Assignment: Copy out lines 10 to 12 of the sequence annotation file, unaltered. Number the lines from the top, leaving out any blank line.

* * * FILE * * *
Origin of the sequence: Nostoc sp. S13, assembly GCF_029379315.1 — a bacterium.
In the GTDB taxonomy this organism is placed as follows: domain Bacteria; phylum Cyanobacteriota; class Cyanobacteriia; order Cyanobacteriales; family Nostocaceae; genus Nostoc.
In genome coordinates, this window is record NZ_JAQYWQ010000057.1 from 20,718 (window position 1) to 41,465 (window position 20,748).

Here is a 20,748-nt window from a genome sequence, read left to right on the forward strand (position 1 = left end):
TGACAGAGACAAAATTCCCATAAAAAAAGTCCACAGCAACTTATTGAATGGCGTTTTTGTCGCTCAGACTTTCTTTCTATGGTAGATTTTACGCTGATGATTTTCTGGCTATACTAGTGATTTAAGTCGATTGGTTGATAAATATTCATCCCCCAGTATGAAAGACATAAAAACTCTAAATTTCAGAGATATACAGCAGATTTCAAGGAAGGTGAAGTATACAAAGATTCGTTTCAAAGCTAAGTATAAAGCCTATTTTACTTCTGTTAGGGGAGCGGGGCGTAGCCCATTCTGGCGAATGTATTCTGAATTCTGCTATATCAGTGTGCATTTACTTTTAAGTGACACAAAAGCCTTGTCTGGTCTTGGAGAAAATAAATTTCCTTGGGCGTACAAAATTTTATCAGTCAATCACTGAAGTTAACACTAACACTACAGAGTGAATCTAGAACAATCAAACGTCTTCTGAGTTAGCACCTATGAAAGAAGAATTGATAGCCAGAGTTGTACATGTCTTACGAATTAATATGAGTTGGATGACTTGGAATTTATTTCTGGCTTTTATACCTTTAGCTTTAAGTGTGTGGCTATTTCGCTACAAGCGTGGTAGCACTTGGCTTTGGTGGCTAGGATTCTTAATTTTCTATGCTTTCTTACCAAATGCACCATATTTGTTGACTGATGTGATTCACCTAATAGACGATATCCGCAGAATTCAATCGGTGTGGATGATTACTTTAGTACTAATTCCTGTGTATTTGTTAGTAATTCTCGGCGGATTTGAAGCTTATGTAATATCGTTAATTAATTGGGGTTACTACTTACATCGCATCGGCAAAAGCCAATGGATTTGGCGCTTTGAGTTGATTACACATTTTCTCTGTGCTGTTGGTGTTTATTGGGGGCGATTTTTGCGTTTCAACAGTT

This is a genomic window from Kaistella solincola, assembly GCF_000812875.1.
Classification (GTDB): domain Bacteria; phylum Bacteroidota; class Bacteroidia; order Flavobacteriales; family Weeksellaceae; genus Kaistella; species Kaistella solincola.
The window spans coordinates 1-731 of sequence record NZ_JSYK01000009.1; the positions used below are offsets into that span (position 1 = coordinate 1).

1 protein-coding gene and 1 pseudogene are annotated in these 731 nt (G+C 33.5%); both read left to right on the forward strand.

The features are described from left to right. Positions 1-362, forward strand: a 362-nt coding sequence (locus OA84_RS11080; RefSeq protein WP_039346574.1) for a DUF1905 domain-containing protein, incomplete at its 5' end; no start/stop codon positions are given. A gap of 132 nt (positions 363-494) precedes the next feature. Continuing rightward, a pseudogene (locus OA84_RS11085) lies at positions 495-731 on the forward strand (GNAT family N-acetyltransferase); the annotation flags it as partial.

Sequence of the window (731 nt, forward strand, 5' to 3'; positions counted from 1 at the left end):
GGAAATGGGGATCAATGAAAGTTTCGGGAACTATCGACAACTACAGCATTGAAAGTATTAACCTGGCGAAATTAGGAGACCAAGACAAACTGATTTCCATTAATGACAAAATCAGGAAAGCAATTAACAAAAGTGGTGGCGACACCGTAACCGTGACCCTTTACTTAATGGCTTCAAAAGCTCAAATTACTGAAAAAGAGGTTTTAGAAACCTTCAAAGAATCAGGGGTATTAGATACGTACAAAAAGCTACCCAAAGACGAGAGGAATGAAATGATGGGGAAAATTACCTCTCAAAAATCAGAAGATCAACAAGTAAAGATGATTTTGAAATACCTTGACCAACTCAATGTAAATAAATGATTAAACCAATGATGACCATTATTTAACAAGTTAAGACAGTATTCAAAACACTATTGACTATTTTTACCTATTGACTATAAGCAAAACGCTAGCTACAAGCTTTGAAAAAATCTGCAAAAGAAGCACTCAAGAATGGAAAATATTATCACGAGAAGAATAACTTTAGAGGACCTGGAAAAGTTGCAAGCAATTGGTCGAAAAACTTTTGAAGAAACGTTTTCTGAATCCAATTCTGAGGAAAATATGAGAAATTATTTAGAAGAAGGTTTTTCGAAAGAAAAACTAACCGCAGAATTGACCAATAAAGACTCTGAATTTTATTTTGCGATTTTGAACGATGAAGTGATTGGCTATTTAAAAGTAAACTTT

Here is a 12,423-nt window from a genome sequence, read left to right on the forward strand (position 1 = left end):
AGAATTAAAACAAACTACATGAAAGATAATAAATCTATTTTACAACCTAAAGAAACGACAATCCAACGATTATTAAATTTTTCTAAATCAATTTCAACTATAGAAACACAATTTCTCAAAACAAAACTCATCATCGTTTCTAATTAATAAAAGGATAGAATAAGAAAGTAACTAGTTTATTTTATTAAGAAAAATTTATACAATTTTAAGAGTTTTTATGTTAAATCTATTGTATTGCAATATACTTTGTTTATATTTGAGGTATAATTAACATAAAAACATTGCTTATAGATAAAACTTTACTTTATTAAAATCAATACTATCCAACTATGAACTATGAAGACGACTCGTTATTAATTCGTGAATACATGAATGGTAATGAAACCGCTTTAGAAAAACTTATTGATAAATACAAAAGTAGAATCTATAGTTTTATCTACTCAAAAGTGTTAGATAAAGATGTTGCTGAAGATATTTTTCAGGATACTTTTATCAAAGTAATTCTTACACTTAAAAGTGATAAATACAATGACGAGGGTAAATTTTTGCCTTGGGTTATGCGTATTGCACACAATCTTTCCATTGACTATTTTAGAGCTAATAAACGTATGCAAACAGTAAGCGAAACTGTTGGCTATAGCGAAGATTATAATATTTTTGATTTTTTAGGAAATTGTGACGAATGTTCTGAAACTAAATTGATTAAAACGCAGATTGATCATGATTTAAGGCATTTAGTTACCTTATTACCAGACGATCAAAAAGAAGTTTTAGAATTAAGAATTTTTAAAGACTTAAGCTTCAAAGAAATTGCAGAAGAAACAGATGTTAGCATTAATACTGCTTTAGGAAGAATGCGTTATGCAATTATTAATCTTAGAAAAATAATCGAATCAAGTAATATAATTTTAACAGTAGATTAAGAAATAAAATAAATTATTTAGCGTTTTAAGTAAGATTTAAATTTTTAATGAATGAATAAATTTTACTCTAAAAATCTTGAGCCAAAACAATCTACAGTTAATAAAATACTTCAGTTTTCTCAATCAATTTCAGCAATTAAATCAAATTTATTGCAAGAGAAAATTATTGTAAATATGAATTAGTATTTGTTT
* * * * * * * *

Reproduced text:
The features are described from left to right. Positions 1-362, forward strand: a 362-nt coding sequence (locus OA84_RS11080; RefSeq protein WP_039346574.1) for a DUF1905 domain-containing protein, incomplete at its 5' end; no start/stop codon positions are given. A gap of 132 nt (positions 363-494) precedes the next feature. Continuing rightward, a pseudogene (locus OA84_RS11085) lies at positions 495-731 on the forward strand (GNAT family N-acetyltransferase); the annotation flags it as partial.

Sequence of the window (731 nt, forward strand, 5' to 3'; positions counted from 1 at the left end):
GGAAATGGGGATCAATGAAAGTTTCGGGAACTATCGACAACTACAGCATTGAAAGTATTAACCTGGCGAAATTAGGAGACCAAGACAAACTGATTTCCATTAATGACAAAATCAGGAAAGCAATTAACAAAAGTGGTGGCGACACCGTAACCGTGACCCTTTACTTAATGGCTTCAAAAGCTCAAATTACTGAAAAAGAGGTTTTAGAAACCTTCAAAGAATCAGGGGTATTAGATACGTACAAAAAGCTACCCAAAGACGAGAGGAATGAAATGATGGGGAAAATTACCTCTCAAAAATCAGAAGATCAACAAGTAAAGATGATTTTGAAATACCTTGACCAACTCAATGTAAATAAATGATTAAACCAATGATGACCATTATTTAACAAGTTAAGACAGTATTCAAAACACTATTGACTATTTTTACCTATTGACTATAAGCAAAACGCTAGCTACAAGCTTTGAAAAAATCTGCAAAAGAAGCACTCAAGAATGGAAAATATTATCACGAGAAGAATAACTTTAGAGGACCTGGAAAAGTTGCAAGCAATTGGTCGAAAAACTTTTGAAGAAACGTTTTCTGAATCCAATTCTGAGGAAAATATGAGAAATTATTTAGAAGAAGGTTTTTCGAAAGAAAAACTAACCGCAGAATTGACCAATAAAGACTCTGAATTTTATTTTGCGATTTTGAACGATGAAGTGATTGGCTATTTAAAAGTAAACTTT